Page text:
Understanding Early Civilizations

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April 2007



This book offers the first detailed comparative study of the seven best-documented early civilizations: ancient Egypt and Mesopotamia, Shang China, the Aztecs and adjacent peoples in the Valley of Mexico, the Classic Maya, the Inka, and the Yoruba. Unlike previous studies, equal attention is paid to similarities and differences in their sociopolitical organization, economic systems, religion, and culture. Many of this study's findings are surprising and provocative. Agricultural systems, technologies, and economic behaviour turn out to have been far more diverse than was expected. These findings and many others challenge not only current understandings of early civilizations but also the theoretical foundations of modern archaeology and anthropology. The key to understanding early civilizations lies not in their historical connections but in what they can tell us about similarities and differences in human behaviour.


Part I. Introduction: 1. Rationalism and relativism; 2. Comparative studies; 3. Defining 'early civilization'; 4. Evidence and interpretation; Part II. Sociopolitical Organization: 5. Kingship; 6. States: city and territorial; 7. Urbanism; 8. Class systems and social mobility; 9. Family organization and gender roles; 10. Administration; 11. Law; 12. Military organization; 13. Sociopolitical constants and variables; Part III. Economy: 14. Food production; 15. Land ownership; 16. Trade and craft specialization; 17. Appropriation of wealth; 18. Economic constants and variables; Part IV. Cognitive and Symbolic Aspects: 19. Conceptions of the supernatural; 20. Cosmology and cosmogony; 21. Cult; 22. Priests, festivals, and the politics of the supernatural; 23. The individual and the universe; 24. Elite art and architecture; 25. Literacy and specialized knowledge; 26. Values and personal aspirations; 27. Cultural constants and variables; Discussion: 28. Culture and reason; 29. Conclusion; References; Index.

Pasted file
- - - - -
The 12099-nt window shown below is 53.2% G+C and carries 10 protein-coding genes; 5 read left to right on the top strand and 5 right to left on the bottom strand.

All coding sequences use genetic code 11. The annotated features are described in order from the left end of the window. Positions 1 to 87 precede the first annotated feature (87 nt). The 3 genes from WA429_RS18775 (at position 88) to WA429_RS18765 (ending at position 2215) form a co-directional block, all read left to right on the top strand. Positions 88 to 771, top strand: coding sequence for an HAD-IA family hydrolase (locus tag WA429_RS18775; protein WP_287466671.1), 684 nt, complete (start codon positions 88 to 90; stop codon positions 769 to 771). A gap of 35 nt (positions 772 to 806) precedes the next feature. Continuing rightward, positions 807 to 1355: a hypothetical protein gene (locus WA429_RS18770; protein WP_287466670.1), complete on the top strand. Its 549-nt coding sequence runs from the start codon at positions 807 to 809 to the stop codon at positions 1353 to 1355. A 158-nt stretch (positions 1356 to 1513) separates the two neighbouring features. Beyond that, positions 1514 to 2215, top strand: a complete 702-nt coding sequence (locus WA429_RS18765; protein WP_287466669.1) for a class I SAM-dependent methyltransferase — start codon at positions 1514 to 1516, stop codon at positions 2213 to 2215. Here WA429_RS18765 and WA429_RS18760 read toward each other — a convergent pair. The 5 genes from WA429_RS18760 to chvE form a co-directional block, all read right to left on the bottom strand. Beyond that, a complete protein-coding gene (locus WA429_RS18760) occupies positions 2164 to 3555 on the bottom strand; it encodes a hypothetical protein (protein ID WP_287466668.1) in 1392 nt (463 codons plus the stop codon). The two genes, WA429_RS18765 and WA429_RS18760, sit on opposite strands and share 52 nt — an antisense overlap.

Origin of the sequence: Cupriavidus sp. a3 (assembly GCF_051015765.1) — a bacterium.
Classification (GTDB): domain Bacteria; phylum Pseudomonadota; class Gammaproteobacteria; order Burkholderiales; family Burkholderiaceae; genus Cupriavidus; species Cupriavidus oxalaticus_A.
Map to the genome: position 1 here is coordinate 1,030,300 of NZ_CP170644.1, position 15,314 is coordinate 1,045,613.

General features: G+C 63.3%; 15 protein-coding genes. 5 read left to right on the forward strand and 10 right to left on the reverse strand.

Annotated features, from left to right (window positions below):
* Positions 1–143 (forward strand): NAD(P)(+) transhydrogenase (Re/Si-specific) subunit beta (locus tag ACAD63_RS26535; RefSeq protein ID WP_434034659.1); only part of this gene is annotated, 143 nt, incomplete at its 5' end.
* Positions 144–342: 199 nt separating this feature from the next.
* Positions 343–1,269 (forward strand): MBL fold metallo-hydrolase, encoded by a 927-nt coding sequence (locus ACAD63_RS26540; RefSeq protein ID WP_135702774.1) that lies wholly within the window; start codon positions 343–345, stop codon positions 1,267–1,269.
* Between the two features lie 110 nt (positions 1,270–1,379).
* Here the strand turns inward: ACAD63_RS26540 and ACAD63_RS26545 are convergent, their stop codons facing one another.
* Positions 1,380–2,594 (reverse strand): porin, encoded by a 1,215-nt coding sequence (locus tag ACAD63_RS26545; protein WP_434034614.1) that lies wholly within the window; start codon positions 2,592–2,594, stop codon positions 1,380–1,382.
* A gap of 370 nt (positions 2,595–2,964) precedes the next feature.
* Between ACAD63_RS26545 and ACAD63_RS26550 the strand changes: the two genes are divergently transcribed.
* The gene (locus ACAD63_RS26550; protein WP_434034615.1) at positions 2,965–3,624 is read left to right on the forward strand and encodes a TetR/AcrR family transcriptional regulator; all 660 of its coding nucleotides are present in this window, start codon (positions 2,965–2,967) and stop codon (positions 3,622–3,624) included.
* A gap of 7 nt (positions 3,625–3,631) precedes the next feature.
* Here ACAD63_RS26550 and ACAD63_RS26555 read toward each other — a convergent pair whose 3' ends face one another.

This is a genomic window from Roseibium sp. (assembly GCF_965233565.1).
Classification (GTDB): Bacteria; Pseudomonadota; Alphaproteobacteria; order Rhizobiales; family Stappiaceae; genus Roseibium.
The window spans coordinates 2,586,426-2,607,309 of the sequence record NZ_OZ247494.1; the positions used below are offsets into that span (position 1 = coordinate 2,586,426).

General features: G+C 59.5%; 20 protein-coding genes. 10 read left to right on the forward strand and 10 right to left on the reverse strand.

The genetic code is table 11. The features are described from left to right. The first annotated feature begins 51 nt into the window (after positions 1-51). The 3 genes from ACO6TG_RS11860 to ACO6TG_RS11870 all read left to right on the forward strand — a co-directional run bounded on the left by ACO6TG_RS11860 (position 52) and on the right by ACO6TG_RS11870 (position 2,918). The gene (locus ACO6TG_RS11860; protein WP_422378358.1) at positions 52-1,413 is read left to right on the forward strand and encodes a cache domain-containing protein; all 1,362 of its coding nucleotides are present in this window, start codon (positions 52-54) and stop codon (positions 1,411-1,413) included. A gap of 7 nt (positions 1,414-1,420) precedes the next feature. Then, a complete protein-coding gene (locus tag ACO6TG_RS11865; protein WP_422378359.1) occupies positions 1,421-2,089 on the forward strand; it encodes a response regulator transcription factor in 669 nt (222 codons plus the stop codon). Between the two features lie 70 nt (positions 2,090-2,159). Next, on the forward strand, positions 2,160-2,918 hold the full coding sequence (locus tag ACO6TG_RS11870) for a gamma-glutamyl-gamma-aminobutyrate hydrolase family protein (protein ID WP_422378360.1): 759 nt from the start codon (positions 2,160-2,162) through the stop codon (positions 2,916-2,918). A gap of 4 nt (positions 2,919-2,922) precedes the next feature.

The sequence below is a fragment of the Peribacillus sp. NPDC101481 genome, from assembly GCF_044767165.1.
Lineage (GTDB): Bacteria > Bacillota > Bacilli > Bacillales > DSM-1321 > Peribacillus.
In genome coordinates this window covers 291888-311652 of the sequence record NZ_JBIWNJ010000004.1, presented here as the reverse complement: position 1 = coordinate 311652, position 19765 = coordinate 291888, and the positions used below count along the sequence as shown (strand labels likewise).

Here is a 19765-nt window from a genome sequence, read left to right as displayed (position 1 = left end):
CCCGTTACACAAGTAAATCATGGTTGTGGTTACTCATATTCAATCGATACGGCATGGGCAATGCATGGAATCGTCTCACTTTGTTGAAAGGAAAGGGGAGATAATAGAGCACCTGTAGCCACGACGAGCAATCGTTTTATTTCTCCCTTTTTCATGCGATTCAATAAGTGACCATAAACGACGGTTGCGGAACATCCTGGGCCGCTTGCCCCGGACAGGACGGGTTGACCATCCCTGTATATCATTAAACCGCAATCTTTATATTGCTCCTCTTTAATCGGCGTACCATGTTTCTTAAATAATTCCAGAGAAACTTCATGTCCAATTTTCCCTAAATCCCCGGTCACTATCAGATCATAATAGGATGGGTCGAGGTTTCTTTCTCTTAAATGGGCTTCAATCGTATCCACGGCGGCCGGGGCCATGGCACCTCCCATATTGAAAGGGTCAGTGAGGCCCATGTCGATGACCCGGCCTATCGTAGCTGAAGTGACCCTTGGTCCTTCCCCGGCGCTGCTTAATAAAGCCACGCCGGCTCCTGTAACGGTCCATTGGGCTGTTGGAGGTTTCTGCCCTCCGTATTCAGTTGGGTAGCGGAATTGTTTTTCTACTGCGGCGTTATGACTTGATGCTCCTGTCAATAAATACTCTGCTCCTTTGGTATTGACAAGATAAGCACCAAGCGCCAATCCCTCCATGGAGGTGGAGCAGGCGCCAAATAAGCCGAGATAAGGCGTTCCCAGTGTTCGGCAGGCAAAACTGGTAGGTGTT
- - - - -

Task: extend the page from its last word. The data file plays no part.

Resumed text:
Bruce G. Trigger is James McGill Professor in the Department of Anthropology at McGill University. He received his Ph.D. from Yale University and has carried out archaeological research in Egypt and the Sudan. His current interests include the comparative study of early civilizations, the history of archaeology, and archaeological and anthropological theory. He has received various scholarly awards, including the prestigious Prix Leon-Gerin from the Quebec government, for his sustained contributions to the social sciences. He is an honorary fellow of the Society of Antiquaries of Scotland and an honorary member of the Prehistoric Society (UK). His numerous books include The Children of Aataentsic: A History of the Huron People to 1660 (1976), A History of Archaeological Thought (Cambridge 1989), Early Civilizations: Ancient Egypt in Context (1993), and Sociocultural Evolution (1998), and The Cambridge History of the Native Peoples of the Americas, Volume 1 (Cambridge 1996), co-edited with Wilcomb E. Washburn.


'This book is an extraordinary undertaking and a great achievement … It provides an accessible introduction to the problems and priorities of cross-cultural comparison and approaches to early civilisations.' Antiquity
EAN: 9780521705455
ISBN: 0521705452
Untertitel: A Comparative Study. Illustrations, maps. Sprache: Englisch.
Verlag: Cambridge University Press
Erscheinungsdatum: April 2007
Seitenanzahl: 774 Seiten
Format: kartoniert
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